Linux is a free and open source kernel available to the world to use and modify free of charge. Since it's introduction in 1991 by Linus Torvalds, Linux has been customized and built upon to meet the needs of a variety of complex environments. It runs many of the devices and servers we use every day. The customizations are numerous.
When you delve into the world of Linux, you'll find many people with opinions on what application, Desktop Environment, Distrobution, etc. is best for this or that. You'll also find that it's difficult to keep your goals in sight because of the fog of so many opinions. Just remember that no one can know your environment better than you, and only you should determine what works best for your situation.
If you just don't know...do the research. Don't let other people make the determination for you.
There are many different Kernels, Distributions, Desktop Environments, Window Managers, Terminal Emulators, Text Editors, Database platforms, Web servers, Coding languages, etc. It's all so much to handle at once, so you'll really want to do research for yourself and find what will work for your needs.
What works for me:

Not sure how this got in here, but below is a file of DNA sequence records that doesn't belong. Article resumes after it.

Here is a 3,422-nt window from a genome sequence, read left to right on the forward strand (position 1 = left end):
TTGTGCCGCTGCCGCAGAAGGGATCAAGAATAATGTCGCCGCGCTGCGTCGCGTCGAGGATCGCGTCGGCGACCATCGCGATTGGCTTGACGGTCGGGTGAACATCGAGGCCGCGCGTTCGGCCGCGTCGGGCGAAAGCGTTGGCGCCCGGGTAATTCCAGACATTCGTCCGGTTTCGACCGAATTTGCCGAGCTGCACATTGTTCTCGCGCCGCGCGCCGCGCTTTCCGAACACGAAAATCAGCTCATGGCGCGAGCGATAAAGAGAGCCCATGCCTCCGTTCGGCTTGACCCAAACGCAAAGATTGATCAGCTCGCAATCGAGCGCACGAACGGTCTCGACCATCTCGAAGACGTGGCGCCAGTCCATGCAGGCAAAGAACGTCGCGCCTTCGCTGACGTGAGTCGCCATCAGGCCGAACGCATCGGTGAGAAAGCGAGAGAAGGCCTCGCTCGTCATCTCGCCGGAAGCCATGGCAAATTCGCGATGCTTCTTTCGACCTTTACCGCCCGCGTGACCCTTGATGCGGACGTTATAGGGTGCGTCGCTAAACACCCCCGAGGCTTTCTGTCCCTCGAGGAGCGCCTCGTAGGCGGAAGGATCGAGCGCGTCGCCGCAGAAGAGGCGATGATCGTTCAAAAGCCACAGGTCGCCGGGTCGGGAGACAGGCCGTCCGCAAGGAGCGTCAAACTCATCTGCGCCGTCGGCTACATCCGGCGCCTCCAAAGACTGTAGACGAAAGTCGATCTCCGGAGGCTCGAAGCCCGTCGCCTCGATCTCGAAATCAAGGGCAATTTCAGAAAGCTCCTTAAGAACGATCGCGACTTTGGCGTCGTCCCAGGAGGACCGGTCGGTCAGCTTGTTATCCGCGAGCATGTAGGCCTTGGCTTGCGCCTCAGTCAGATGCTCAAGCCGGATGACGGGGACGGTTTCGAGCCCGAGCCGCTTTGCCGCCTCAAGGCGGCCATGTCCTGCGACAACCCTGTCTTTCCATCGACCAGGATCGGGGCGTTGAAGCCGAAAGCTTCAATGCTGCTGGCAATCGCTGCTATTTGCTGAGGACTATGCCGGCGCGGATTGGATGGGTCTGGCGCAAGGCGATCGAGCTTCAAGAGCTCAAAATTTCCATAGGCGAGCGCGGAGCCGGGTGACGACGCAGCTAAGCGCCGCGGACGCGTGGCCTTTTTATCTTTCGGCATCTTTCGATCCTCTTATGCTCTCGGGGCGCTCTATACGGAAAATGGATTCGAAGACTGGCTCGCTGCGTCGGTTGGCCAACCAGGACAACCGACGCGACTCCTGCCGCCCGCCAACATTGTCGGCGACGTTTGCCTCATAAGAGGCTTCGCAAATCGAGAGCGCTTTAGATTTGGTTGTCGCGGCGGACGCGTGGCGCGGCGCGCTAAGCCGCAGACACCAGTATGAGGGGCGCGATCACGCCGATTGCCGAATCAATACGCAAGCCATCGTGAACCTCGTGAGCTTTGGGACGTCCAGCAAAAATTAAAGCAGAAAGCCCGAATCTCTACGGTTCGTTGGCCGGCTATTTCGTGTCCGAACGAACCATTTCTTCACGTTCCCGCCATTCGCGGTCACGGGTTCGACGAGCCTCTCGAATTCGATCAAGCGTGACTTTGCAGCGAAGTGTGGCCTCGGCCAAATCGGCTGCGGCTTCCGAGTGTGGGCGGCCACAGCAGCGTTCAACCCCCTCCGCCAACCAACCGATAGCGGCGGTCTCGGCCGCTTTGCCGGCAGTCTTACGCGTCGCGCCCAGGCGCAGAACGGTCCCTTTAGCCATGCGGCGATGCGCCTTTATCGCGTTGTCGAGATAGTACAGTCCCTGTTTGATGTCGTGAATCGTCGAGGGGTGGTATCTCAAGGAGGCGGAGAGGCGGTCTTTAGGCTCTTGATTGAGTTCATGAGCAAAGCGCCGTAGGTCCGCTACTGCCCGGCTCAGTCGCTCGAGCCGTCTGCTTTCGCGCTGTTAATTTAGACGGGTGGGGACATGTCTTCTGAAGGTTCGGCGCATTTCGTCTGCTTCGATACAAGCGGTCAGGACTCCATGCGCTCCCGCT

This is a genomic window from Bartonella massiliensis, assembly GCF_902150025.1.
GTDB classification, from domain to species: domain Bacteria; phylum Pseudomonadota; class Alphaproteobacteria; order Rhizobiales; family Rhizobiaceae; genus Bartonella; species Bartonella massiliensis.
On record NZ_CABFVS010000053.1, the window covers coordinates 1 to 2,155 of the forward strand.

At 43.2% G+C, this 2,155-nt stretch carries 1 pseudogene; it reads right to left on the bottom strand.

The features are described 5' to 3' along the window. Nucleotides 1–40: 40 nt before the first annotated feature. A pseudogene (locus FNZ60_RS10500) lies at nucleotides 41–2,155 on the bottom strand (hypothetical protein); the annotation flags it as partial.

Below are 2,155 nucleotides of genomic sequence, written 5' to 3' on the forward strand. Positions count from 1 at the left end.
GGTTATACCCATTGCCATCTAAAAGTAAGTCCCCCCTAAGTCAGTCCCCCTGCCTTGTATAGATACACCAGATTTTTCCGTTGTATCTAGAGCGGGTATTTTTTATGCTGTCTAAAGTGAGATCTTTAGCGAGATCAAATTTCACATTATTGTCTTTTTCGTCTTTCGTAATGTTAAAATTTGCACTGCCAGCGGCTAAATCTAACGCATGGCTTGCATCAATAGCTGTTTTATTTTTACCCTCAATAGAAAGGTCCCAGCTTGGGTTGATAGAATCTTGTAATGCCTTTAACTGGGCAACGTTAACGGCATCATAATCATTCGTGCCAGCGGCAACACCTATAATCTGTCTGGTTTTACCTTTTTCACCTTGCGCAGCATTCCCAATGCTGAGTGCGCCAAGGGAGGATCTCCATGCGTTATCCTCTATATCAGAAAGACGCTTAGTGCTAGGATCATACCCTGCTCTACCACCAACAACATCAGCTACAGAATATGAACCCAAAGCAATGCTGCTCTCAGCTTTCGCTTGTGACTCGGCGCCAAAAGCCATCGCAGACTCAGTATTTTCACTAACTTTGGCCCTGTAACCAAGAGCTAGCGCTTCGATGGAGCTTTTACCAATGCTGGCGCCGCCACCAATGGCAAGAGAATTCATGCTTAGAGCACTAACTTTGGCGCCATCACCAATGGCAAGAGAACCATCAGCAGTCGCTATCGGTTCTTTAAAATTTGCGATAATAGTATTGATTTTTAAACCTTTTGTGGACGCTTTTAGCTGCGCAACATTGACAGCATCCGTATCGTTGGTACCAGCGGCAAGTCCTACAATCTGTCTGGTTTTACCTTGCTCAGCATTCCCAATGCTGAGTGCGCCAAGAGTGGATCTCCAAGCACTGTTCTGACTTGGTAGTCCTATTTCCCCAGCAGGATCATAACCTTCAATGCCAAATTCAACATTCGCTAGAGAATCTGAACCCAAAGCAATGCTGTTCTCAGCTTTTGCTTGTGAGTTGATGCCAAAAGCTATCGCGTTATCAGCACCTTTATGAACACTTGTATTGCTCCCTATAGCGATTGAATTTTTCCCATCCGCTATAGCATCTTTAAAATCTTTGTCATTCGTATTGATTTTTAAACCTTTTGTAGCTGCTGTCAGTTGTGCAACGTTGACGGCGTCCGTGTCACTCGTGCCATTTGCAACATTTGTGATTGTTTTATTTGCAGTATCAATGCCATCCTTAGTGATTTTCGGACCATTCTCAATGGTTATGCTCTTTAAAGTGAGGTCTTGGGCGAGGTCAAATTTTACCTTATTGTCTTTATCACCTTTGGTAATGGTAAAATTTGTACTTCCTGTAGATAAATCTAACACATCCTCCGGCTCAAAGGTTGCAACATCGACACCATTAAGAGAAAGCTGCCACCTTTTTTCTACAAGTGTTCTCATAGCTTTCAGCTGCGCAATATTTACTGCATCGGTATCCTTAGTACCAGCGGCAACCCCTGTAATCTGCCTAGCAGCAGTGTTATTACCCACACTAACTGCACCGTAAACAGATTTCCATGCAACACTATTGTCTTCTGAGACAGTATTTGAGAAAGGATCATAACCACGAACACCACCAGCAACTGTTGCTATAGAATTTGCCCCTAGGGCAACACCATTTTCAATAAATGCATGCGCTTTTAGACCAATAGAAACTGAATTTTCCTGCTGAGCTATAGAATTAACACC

I've been working with Linux servers for nearly 20 years. With that said, I've been using Fedora as a desktop OS since 2003 and before that, Mandrake. I've been accustomed to the Gnome desktop environment ever since. A few weeks ago, after many years of being away from Linux desktop, I've taken the plunge once again and found more than a few useful tools. As a desktop system, Manjaro meets and exceeds my needs as an OS. The desktop environment Gnome is useful as well, especially on a tablet (MS Surface Pro 3). However, while doing research, I found that an old friend Xfce desktop environment has come a long way since the last time I used it. I won't go into the reasons why it meets my needs, just know that it's what I consider to be the top solution. So, with Manjaro as a OS and Xfce as a desktop environment I am able to customize my Linux box further by installing pre-packaged software with a few simple keystrokes. Manjaro uses the same package manager as Arch Linux (pacman) which makes installing and removing packages a snap. Testing has never been easier. When it comes to toolkits, mine includes the following:
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